India pushes 6G, Vi falters on 5G, Jio goes after 4G

As India takes the next step towards 6G rollout, Vodafone Idea’s 5G deployment has been thrown into doubt, while Reliance Jio is working hard to build up its 4G base.

The Indian government this week formally announced the creation of the Bharat 6G Alliance, an outfit designed to foster global collaboration as the country pushes on with its ambitious goal to launch the next generation of mobile technology by the end of the decade.

The Bharat 6G Alliance follows on from the 6G roadmap – the Bharat 6G Vision – the government presented earlier this year alongside a 6G R&D testbed, all intended to help it reach its 2030 6G target. It describes the alliance as a collaborative platform made up of public and private companies, academic and research institutions, and standards development bodies, whose remit is to forge coalitions, realise synergies, and share knowledge with other 6G global alliances.

Indeed, just a fortnight ago US President Joe Biden and Indian Prime Minister Narendra Modi inked the US-India Comprehensive Global and Strategic Partnership, which covers a range of technology-sharing initiatives and amongst other things will see the Bharat 6G Alliance and the US Next G Alliance work together to foster public-private cooperation between vendors and operators in 5G and 6G mobile.

One of the key goals of the Bharat 6G Alliance is to help push forward the development of homegrown 6G technologies in India and to facilitate market access for the resulting products and services.

“These efforts shall promote technology ownership and indigenous manufacturing, create a culture of technology co-innovation, reduce imports, boost export opportunities and augment creation of Intellectual Property,” the government said in a statement. Essentially, this is all about positioning India at the forefront of global 6G development, a position many other countries worldwide also aim to adopt for themselves. How that could actually work in this era of 6G collaboration is anyone’s guess; doubtless much is in the marketing spin. That said, countries working together is always going to be a big plus for the telecoms industry.

Ashwini Vaishnaw, Minister for Communications, Railways and Electronics & IT, shared a raft of data on technology development in India over the past nine years, including statistics on falling data costs, a fourfold increase in the number of base stations to 2.5 million, and a smoother spectrum allocation process.

India now boasts 99% 4G coverage and the country has allocated 380 billion rupees (US$4.6 billion) to reach the last 1%, the minister said. The country’s telecom industry has invested more than INR2.25 trillion ($27 billion) in 5G to date, and have rolled out 270,000 5G towers. And in 6G, the country has clocked up over 200 patents, he said.

Those figures suggest a well-advanced telecoms industry. But the reality of the situation is that levels of development vary wildly between operators and economic groups.

As the government presented its 6G alliance, mobile market leader Reliance Jio unveiled its latest move to upgrade more customers to more advanced mobile services.

“While India is leading the 5G revolution on one side with the transformational Jio True 5G network, there is a section of society that is unable to reap the benefits of digital technology in entirety,” the telco said as it unveiled Jio Bharat, a low-cost 4G phone and platform of the same name.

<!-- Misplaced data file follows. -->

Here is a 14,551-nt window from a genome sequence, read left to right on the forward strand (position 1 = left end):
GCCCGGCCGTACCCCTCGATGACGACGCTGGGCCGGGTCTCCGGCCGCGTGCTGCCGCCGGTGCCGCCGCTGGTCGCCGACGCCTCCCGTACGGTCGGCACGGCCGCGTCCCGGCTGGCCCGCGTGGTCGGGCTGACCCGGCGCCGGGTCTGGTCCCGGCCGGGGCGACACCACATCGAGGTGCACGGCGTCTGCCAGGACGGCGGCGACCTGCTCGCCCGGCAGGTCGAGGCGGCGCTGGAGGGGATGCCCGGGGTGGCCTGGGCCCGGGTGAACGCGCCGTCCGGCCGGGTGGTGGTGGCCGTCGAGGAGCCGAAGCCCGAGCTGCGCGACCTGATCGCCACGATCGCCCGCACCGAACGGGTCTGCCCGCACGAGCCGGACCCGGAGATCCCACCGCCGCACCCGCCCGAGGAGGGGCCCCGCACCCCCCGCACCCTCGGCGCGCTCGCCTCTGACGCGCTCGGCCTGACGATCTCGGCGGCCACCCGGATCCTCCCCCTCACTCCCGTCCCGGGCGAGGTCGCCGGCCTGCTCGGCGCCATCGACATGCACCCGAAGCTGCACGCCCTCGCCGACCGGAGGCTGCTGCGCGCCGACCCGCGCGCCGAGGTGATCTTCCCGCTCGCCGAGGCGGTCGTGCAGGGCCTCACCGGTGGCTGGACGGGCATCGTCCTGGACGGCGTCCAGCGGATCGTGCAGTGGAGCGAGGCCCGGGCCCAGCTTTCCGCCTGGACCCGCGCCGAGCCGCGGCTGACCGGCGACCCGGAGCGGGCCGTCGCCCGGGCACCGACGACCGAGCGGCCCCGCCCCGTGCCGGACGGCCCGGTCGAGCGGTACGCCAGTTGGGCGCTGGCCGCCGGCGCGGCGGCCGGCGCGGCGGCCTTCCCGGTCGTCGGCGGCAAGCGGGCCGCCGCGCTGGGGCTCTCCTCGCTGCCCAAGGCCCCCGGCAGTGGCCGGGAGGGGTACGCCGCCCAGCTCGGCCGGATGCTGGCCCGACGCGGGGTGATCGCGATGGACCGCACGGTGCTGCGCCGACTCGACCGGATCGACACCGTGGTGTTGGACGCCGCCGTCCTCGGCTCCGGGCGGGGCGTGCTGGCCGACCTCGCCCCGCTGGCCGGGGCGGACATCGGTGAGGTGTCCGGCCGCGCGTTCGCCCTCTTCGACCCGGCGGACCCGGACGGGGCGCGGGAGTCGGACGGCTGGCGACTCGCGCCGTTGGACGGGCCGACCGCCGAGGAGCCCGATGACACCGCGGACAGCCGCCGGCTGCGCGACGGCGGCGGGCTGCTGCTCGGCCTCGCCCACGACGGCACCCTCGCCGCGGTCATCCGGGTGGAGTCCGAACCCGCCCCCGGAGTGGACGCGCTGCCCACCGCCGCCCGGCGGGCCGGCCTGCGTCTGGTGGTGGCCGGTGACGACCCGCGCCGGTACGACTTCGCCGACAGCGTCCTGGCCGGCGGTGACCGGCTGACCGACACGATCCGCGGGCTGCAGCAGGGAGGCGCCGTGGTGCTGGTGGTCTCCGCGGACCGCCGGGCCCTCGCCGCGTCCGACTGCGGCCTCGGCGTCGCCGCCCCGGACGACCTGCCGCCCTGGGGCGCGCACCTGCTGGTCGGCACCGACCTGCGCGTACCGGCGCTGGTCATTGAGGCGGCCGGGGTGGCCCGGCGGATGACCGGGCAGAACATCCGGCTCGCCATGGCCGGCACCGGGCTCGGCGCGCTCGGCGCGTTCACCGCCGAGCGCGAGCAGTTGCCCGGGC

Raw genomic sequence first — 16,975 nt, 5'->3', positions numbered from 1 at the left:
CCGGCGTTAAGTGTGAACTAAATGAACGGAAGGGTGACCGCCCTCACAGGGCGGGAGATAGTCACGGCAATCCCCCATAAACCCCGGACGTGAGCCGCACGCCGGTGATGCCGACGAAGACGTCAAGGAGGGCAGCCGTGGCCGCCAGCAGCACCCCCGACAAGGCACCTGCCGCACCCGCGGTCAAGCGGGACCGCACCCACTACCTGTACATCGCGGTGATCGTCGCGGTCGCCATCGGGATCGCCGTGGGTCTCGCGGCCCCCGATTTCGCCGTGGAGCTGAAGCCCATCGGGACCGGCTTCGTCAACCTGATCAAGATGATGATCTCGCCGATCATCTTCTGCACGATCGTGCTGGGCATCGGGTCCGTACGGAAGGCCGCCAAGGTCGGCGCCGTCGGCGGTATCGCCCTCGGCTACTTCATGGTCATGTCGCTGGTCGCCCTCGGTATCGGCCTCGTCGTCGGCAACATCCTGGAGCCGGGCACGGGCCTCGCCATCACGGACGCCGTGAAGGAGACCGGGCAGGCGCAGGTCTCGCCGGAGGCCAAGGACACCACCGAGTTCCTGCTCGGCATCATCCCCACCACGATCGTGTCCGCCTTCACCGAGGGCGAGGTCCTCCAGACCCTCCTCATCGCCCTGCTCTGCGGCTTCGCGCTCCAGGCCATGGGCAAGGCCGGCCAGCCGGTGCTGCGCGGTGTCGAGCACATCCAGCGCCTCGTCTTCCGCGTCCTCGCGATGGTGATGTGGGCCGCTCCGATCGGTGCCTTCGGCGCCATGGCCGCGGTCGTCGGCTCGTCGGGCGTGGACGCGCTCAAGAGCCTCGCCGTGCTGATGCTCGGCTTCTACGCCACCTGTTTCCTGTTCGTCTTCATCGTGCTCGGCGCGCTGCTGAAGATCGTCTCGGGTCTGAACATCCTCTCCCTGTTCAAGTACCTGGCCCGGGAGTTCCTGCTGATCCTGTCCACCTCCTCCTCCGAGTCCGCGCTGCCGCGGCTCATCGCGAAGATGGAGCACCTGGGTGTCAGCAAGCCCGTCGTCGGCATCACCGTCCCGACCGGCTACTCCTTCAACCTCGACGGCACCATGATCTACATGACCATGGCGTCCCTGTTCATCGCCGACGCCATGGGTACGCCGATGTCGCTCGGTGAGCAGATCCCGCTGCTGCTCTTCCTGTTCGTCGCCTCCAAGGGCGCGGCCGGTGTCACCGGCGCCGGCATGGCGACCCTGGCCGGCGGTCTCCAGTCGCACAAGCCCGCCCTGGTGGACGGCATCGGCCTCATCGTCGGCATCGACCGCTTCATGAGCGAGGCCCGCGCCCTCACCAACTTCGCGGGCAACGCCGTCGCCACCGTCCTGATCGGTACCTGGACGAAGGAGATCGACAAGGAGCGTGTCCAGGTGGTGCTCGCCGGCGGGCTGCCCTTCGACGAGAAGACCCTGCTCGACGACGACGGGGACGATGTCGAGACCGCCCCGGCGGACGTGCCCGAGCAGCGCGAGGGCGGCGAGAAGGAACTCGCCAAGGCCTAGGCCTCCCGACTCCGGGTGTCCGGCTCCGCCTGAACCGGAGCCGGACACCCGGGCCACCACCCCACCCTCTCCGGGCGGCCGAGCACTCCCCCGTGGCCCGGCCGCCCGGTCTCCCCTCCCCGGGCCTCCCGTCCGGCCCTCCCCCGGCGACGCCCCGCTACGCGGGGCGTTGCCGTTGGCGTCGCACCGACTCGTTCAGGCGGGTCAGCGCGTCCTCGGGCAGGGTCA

Jio Bharat devices are aimed at the 250 million mobile users in India who are “trapped in the 2G era with feature phones,” Jio said. They retail at INR999 ($12) which Jio says is the lowest entry price for an Internet-enabled phone, while plans start at INR123 ($1.50) per month for unlimited voice and 14 GB of data. The telco aims to use the Jio Bharat platform to help other phone brands, aside from Reliance Retail, to build their own Jio Bharat phones.

It goes without saying that such a low-cost device potentially launching at scale – Jio is trialling it with 1 million customers from Friday – could have a big impact on competition in the market. While that could be great news for low-income Indian mobile users, Jio’s rivals will likely feel the pinch.

Speaking of whom, there is one company in particular that is feeling the pressure from all angles at present. The arrival of the Jio Bharat phone is just one more issue for troubled Vodafone Idea to contend with.

Vi, to give the telco its operating brand, is hugely behind the game, having yet to launch 5G in India well over six months after its larger rivals took their own services to market. And it looks set to fall further behind, with the emergence late last week of information that suggests the big western kit makers are playing hardball with it over 5G equipment contracts.

Nokia and Ericsson have reportedly declined to supply Vi with 5G equipment on credit, presumably fearing that the telco would fail to make repayments. The vendors will only provide equipment on receipt of an upfront payment from Vi, the Economic Times’ sources claimed. They refused Vi’s request for relaxed payment terms because the telco already owes them INR35 billion-INR40 billion (almost half a billion US dollars), and is making partial payments, but has yet to come close to clearing the balance, the sources said.

They noted that Vi recently took receipt of some 2G radios from Ericsson, but only after it paid the full amount owed.

If the story is accurate, that leaves Vi in something of a pickle, to say the least. From one angle, the state is pushing its 6G agenda pretty hard, along with some 5G R&D endeavours, and at the other end of the scale, Reliance Jio is seeking to hoover up as many of India’s 2G users as possible with attractive 4G terms. And Vodafone Idea sits uncomfortably in the middle, in a sort of limbo.


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